Author: Diane Chamberlain
Destiny Romance RRP $29.99
Review: Monique Mulligan
‘I think it’s the way you defined eugenics,’ I said. ‘You made it sound … I don’t know. Manipulative and controlling.’
The cover of this book is a little deceptive at first glance, giving the impression that this is a light, summer read. Necessary Lies by Diane Chamberlain is far from that, and as I look at the cover with hindsight, the gaps between the wooden decking are suggestive (to me) of something (or someone) “falling through the gaps” or “secrets being exposed”. Hindsight is amazing, isn’t it? The tagline mentions exposing “darkest secrets” and really, the secret (or dilemma) itself is the strongest theme in this book. However, underlying this fictional account is the knowledge that this novel is based on true events, and during that period of history, many peoples’ rights “fell through the gaps”. Got you all confused, haven’t I?
Necessary Lies is set in North Carolina, 1960 and told through the eyes of two very different women: Jane, a newlywed and rookie social worker; and Ivy, a fifteen-year-old girl in Jane’s caseload. It’s a time when women were not encouraged to have careers (many did not even want to) and those who were working were expected to quit their jobs upon marriage. That’s exactly what Jane’s husband, Robert, expects, but Jane has other ideas. Fresh from college, she wants to help others and has found a job as a social worker; Robert, a pediatrician, doesn’t see the point (and is somewhat embarrassed by her choice to work and her choice of job), but agrees that she can work until she falls pregnant. He expects that this won’t take long, but once again, Jane has other ideas. She wants children, but not yet. Out in the rural tobacco fields of Grace County, Jane encounters a world of extreme poverty far beyond her middle-class upbringing, but while this is shocking, there’s worse in store.
It’s in Grace County that Jane meets Ivy and her family. Ivy lives with her 17-year-old sister Mary Ella, a single mother, her nephew William, and her chronically ill grandmother, Nonnie. Their circumstances are grim – to make ends meet they rely on ‘extras’ from their landlord (none of which can be revealed to welfare lest their payments be cut). Jane soon discovers that Mary Ella has been sterilised – the official line is that Mary Ella is ‘feeble-minded’ and promiscuous, so this is for the better. Jane’s role, she is informed, is to petition for the same to happen to Ivy, lest she go the same path as her sister and have a baby out of wedlock. Her desire to do the right thing draws her into a moral dilemma that puts her career, marriage and the fate of others on the line.
Necessary Lies examines the issue of forced sterilisation in North America. This really happened – 31 out of 50 US states took part in forced sterilisation practices to some degree (if you want more information, start here) over a 40-year period. Unwilling or unconsenting individuals (female and male) had their reproductive organs removed, destroying any chance of them conceiving children. Today we would call this barbaric – and I agree – but in that time, propaganda had many convinced it was a smart move. While some states had higher numbers of forced sterilisations, North Carolina has been described as the ‘most aggressive’ because it allowed ‘social workers to designate people for sterilization’ and because its eligibility criteria were lax – single mothers, “feeble-minded” (IQ under 70), epileptics and mentally ill people were all candidates. This all makes Necessary Lies sound like a heavy read – and based on this issue, it’s not light – but Chamberlain tackles the issue thoughtfully and carefully through the dual narratives of Ivy and Jane, showing both sides and the dilemmas both face. All in all, it’s a thought-provoking read with carefully-drawn characters that complement and enhance the plot.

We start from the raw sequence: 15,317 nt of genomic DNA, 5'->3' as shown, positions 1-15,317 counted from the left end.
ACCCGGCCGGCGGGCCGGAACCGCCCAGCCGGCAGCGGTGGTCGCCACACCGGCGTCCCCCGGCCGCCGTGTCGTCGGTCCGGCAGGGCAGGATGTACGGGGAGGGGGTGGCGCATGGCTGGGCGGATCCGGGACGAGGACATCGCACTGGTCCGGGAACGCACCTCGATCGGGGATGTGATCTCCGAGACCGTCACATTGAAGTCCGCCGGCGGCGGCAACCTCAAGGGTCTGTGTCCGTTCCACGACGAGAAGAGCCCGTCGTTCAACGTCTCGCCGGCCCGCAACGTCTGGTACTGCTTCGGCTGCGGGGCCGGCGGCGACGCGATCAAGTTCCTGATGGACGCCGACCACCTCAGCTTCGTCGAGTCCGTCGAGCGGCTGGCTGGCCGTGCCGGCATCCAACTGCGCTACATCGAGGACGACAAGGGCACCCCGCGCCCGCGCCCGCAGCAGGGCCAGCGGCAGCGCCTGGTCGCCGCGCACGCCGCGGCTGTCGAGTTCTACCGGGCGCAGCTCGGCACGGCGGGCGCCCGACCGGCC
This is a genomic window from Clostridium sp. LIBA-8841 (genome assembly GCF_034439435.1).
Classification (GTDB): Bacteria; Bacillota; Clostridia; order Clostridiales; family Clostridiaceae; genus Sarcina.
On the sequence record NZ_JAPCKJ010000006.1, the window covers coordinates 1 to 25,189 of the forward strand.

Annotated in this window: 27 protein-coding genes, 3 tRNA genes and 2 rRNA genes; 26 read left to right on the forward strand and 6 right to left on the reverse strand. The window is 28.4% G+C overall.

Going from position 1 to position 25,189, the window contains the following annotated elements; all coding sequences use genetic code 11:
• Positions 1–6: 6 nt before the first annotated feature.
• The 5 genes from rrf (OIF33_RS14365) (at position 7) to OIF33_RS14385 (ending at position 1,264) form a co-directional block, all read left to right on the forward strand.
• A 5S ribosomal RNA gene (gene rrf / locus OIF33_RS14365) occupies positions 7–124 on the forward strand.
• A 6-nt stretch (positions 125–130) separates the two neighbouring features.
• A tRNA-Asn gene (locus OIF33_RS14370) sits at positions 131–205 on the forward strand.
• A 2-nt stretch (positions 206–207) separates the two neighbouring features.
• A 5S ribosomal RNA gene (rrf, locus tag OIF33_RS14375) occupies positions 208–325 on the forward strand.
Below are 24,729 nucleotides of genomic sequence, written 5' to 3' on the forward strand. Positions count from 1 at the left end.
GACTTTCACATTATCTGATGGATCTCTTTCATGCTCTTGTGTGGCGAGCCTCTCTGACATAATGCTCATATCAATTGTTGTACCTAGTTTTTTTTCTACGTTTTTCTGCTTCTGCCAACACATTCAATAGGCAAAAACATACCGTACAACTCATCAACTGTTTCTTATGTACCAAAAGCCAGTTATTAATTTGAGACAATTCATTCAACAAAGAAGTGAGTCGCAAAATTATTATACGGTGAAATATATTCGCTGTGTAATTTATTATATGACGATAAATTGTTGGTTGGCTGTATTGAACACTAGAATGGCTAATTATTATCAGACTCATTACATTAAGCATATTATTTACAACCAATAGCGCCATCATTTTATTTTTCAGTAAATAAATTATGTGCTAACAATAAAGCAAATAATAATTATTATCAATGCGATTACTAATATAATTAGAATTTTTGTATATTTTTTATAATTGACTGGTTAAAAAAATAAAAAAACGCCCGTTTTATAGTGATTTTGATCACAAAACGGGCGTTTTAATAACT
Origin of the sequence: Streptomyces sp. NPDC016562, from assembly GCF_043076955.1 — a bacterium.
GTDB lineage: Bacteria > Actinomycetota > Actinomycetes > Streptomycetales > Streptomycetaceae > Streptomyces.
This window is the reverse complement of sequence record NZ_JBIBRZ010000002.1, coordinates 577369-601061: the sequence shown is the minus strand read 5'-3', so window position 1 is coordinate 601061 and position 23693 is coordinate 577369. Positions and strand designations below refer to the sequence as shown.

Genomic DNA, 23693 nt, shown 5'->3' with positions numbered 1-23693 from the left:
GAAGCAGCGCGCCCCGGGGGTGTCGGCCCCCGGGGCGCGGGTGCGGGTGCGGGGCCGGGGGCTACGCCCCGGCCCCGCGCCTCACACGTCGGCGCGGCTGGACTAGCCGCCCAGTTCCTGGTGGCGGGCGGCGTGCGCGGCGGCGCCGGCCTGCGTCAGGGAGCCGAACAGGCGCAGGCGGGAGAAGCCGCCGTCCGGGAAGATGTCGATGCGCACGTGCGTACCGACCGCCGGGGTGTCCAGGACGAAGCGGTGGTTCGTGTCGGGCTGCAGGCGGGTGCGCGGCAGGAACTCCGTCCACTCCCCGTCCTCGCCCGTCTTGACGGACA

If you like reading novels that force you to think about confronting, or new, issues, Necessary Lies is well-worth picking up. If a light summer read is what you’re after … I’m guessing you probably stopped reading this review after the first paragraph! It’s the kind of book that will appeal to fans of Jodi Picoult and Susan Lewis; it’s also one that would be good for book clubs, given its potential for debate. Not just about forced sterilisation, but about gender roles, feminism, women and careers, rights and choices. I didn’t find that all these things to ponder weighed me down – no, I felt intrigued, interested and challenged – and contented from the experience of a good book.
Available from good bookstores and Pan Macmillan Australia. This copy was courtesy of Pan Macmillan.
Bookish treat: I’ve got a chocolate croissant and coffee waiting for me …
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